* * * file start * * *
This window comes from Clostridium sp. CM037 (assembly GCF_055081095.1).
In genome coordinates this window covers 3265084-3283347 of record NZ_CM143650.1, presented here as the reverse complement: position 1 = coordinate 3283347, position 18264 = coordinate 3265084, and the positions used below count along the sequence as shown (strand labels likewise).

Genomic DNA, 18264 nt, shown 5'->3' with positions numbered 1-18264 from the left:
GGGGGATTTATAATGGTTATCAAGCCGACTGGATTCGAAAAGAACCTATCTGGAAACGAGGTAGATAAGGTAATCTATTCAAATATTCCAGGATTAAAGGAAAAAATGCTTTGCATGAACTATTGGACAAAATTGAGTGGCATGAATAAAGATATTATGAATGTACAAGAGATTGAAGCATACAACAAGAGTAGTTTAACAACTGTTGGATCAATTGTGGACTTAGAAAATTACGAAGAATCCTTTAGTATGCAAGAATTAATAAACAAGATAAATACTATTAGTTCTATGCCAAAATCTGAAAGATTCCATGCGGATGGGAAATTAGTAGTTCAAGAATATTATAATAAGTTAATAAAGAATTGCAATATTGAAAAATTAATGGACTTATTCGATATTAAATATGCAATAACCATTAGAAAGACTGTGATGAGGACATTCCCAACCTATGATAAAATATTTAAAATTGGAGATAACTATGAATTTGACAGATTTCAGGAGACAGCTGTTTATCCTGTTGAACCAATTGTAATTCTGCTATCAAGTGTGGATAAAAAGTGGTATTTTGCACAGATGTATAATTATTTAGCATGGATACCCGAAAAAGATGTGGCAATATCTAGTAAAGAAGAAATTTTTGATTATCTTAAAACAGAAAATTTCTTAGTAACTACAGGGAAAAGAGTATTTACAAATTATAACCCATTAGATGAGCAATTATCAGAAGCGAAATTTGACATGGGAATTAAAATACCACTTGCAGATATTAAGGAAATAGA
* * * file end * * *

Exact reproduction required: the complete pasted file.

This window comes from Clostridium sp. CM037 (assembly GCF_055081095.1).
In genome coordinates this window covers 3265084-3283347 of record NZ_CM143650.1, presented here as the reverse complement: position 1 = coordinate 3283347, position 18264 = coordinate 3265084, and the positions used below count along the sequence as shown (strand labels likewise).

Genomic DNA, 18264 nt, shown 5'->3' with positions numbered 1-18264 from the left:
GGGGGATTTATAATGGTTATCAAGCCGACTGGATTCGAAAAGAACCTATCTGGAAACGAGGTAGATAAGGTAATCTATTCAAATATTCCAGGATTAAAGGAAAAAATGCTTTGCATGAACTATTGGACAAAATTGAGTGGCATGAATAAAGATATTATGAATGTACAAGAGATTGAAGCATACAACAAGAGTAGTTTAACAACTGTTGGATCAATTGTGGACTTAGAAAATTACGAAGAATCCTTTAGTATGCAAGAATTAATAAACAAGATAAATACTATTAGTTCTATGCCAAAATCTGAAAGATTCCATGCGGATGGGAAATTAGTAGTTCAAGAATATTATAATAAGTTAATAAAGAATTGCAATATTGAAAAATTAATGGACTTATTCGATATTAAATATGCAATAACCATTAGAAAGACTGTGATGAGGACATTCCCAACCTATGATAAAATATTTAAAATTGGAGATAACTATGAATTTGACAGATTTCAGGAGACAGCTGTTTATCCTGTTGAACCAATTGTAATTCTGCTATCAAGTGTGGATAAAAAGTGGTATTTTGCACAGATGTATAATTATTTAGCATGGATACCCGAAAAAGATGTGGCAATATCTAGTAAAGAAGAAATTTTTGATTATCTTAAAACAGAAAATTTCTTAGTAACTACAGGGAAAAGAGTATTTACAAATTATAACCCATTAGATGAGCAATTATCAGAAGCGAAATTTGACATGGGAATTAAAATACCACTTGCAGATATTAAGGAAATAGA